Forum for Science, Industry and Business

Sponsored by:     3M 
Search our Site:

 

A simple magnet can control the color of a liquid, making new technologies possible

04.07.2007
Research by UC Riverside's Yadong Yin and colleagues will be featured on the inside cover of Angewandte Chemie, a top science journal

University of California, Riverside nanotechnologists have succeeded in controlling the color of very small particles of iron oxide suspended in water simply by applying an external magnetic field to the solution. The discovery has potential to greatly improve the quality and size of electronic display screens and to enable the manufacture of products such as erasable and rewritable electronic paper and ink that can change color electromagnetically.

In their experiments, the researchers found that by changing the strength of the magnetic field they were able to change the color of the iron oxide solution – similar to adjusting the color of a television screen image.

When the strength of the magnetic field is changed, it alters the arrangement of the spherical iron oxide particles in solution, thereby modifying how light falling on the particles passes through or is deflected by the solution.

Study results appear in Angewandte Chemie International Edition’s online edition today. The research paper is scheduled to appear in print in issue 34 of the journal. Identified by Angewandte Chemie as a “very important paper,” the research will be featured on the inside cover of the print issue.

“The key is to design the structure of iron oxide nanoparticles through chemical synthesis so that these nanoparticles self-assemble into three-dimensionally ordered colloidal crystals in a magnetic field,” said Yadong Yin, an assistant professor of chemistry who led the research.

A nanoparticle is a microscopic particle whose size is measured in nanometers, a nanometer being a billionth of a meter. (A pin head is 1 million nanometers wide.)

A colloid is a substance comprised of small particles uniformly distributed in another substance. Milk, paint and blood are examples of colloids.

“By reflecting light, these crystals – also called photonic crystals – show brilliant colors,” Yin said. “Ours is the first report of a photonic crystal that is fully tunable in the visible range of the electromagnetic spectrum, from violet light to red light.”

A photonic crystal controls the flow of light (photons) and works like a semiconductor for light. The nanoparticles’ spacing dictates the wavelength of light that a photonic crystal reflects.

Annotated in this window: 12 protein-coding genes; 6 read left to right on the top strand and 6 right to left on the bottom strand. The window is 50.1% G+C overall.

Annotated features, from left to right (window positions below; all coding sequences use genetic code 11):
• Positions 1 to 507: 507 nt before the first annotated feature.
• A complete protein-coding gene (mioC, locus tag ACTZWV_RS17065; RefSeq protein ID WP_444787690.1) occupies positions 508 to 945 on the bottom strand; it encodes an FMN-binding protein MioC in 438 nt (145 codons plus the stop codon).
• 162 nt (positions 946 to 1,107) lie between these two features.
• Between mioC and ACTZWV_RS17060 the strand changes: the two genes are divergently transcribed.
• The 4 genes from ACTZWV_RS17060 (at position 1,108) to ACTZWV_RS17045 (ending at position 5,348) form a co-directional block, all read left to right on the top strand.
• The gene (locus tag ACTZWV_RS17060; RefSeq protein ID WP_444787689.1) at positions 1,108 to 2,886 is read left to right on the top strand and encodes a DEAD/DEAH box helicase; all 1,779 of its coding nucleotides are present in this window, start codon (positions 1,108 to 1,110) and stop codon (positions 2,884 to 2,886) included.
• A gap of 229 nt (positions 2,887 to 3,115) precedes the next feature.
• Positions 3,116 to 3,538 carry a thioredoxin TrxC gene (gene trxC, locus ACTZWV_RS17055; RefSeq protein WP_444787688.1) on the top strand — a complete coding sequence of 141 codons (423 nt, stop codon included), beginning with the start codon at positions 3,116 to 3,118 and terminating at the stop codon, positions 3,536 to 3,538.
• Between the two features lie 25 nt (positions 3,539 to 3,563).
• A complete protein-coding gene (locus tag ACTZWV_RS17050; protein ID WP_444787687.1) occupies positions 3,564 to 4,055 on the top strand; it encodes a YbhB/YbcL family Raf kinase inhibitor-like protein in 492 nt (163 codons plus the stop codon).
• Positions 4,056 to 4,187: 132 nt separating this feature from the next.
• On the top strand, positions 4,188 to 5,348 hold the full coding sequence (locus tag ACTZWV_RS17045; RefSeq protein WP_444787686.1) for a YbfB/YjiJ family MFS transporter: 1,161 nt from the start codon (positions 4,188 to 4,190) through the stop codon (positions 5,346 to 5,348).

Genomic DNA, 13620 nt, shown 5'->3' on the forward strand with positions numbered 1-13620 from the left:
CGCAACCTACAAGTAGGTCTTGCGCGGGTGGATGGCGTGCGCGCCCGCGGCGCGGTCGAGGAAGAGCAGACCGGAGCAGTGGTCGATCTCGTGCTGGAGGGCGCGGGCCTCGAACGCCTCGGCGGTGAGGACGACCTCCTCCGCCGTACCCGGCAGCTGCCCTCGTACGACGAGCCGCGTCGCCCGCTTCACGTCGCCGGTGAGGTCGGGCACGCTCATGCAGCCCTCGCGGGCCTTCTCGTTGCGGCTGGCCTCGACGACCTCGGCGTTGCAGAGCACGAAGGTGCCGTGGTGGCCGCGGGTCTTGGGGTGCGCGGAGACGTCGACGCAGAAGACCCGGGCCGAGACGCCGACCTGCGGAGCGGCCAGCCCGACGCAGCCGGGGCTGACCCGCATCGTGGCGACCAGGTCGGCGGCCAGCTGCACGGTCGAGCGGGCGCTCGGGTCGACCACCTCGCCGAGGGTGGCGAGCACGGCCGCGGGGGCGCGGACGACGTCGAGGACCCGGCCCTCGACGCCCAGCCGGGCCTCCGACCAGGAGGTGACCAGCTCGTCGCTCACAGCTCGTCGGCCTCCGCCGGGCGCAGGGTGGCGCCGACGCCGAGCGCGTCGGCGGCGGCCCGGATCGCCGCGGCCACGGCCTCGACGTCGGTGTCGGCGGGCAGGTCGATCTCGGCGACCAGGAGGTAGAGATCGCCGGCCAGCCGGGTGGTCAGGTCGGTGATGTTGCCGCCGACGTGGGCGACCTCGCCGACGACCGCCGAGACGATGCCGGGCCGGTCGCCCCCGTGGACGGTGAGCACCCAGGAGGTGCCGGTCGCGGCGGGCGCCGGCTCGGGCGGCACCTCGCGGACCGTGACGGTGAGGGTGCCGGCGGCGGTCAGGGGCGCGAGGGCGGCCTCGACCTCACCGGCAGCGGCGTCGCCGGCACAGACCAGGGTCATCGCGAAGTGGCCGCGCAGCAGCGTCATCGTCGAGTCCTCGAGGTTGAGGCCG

Iron oxide (formula: Fe3O4) nanoparticles are “superparamagnetic,” meaning that they turn magnetic only in the presence of an external magnetic field. In contrast, “ferromagnetic” materials become magnetized in a magnetic field and retain their magnetism when the field is removed.

The researchers used the superparamagnetic property of iron oxide particles to tune the spacing between nanoparticles, and therefore the wavelength of the light reflection – or the color of the colloidal crystals – by changing the strength of the external magnetic field.

“Other reported photonic crystals can only reflect light with a fixed wavelength,” Yin said. “Our crystals, on the other hand, show a rapid, wide and fully reversible optical response to the external magnetic field.”

Photonic materials such as those used by Yin and his team could help in the fabrication of new optical microelectromechanical systems and reflective color display units. They also have applications in telecommunication (fiber optics), sensors and lasers.

“This is an elegant method that allows researchers in the field to assemble photonic crystals and control their spacing by using a magnetic field,” said Orlin Velev, an associate professor of chemical and biomolecular engineering at North Carolina State University, Raleigh, N.C., who was not involved in the research. “A simple magnet can be used to change the color of a suspension throughout the whole visible spectra. This has potential to result in usable precursors for various photonic devices.”

“What should make the technology commercially attractive is that iron oxide is cheap, non-toxic and available in plenty,” Yin said.